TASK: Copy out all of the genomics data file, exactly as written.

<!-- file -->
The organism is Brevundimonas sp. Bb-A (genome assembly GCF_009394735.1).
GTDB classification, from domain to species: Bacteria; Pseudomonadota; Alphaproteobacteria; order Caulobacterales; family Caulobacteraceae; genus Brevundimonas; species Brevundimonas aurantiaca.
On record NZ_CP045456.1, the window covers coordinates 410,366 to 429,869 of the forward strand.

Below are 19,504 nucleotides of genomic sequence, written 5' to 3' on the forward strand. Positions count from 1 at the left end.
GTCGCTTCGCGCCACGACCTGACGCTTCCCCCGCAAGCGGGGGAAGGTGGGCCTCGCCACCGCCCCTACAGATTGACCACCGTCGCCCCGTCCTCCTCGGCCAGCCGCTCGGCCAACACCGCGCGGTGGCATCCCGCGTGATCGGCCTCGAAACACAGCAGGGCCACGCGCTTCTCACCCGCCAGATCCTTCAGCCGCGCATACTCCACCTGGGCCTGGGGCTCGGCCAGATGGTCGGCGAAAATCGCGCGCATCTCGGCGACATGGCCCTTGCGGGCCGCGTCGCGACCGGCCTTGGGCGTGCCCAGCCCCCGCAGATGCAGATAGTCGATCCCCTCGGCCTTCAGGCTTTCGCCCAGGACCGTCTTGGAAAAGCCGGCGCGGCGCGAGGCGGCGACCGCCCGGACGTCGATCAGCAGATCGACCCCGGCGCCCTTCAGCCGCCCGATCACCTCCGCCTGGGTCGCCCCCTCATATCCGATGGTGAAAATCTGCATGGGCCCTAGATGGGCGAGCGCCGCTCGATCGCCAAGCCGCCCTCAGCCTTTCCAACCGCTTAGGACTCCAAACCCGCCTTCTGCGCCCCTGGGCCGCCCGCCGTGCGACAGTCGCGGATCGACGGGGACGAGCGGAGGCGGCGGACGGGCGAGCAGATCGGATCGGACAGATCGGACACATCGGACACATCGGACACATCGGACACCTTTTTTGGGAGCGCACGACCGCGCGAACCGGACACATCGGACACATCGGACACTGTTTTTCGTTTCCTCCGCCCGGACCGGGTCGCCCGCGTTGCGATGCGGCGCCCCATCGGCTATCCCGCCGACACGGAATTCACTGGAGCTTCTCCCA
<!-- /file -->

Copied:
The organism is Brevundimonas sp. Bb-A (genome assembly GCF_009394735.1).
GTDB classification, from domain to species: Bacteria; Pseudomonadota; Alphaproteobacteria; order Caulobacterales; family Caulobacteraceae; genus Brevundimonas; species Brevundimonas aurantiaca.
On record NZ_CP045456.1, the window covers coordinates 410,366 to 429,869 of the forward strand.

Below are 19,504 nucleotides of genomic sequence, written 5' to 3' on the forward strand. Positions count from 1 at the left end.
GTCGCTTCGCGCCACGACCTGACGCTTCCCCCGCAAGCGGGGGAAGGTGGGCCTCGCCACCGCCCCTACAGATTGACCACCGTCGCCCCGTCCTCCTCGGCCAGCCGCTCGGCCAACACCGCGCGGTGGCATCCCGCGTGATCGGCCTCGAAACACAGCAGGGCCACGCGCTTCTCACCCGCCAGATCCTTCAGCCGCGCATACTCCACCTGGGCCTGGGGCTCGGCCAGATGGTCGGCGAAAATCGCGCGCATCTCGGCGACATGGCCCTTGCGGGCCGCGTCGCGACCGGCCTTGGGCGTGCCCAGCCCCCGCAGATGCAGATAGTCGATCCCCTCGGCCTTCAGGCTTTCGCCCAGGACCGTCTTGGAAAAGCCGGCGCGGCGCGAGGCGGCGACCGCCCGGACGTCGATCAGCAGATCGACCCCGGCGCCCTTCAGCCGCCCGATCACCTCCGCCTGGGTCGCCCCCTCATATCCGATGGTGAAAATCTGCATGGGCCCTAGATGGGCGAGCGCCGCTCGATCGCCAAGCCGCCCTCAGCCTTTCCAACCGCTTAGGACTCCAAACCCGCCTTCTGCGCCCCTGGGCCGCCCGCCGTGCGACAGTCGCGGATCGACGGGGACGAGCGGAGGCGGCGGACGGGCGAGCAGATCGGATCGGACAGATCGGACACATCGGACACATCGGACACATCGGACACCTTTTTTGGGAGCGCACGACCGCGCGAACCGGACACATCGGACACATCGGACACTGTTTTTCGTTTCCTCCGCCCGGACCGGGTCGCCCGCGTTGCGATGCGGCGCCCCATCGGCTATCCCGCCGACACGGAATTCACTGGAGCTTCTCCCA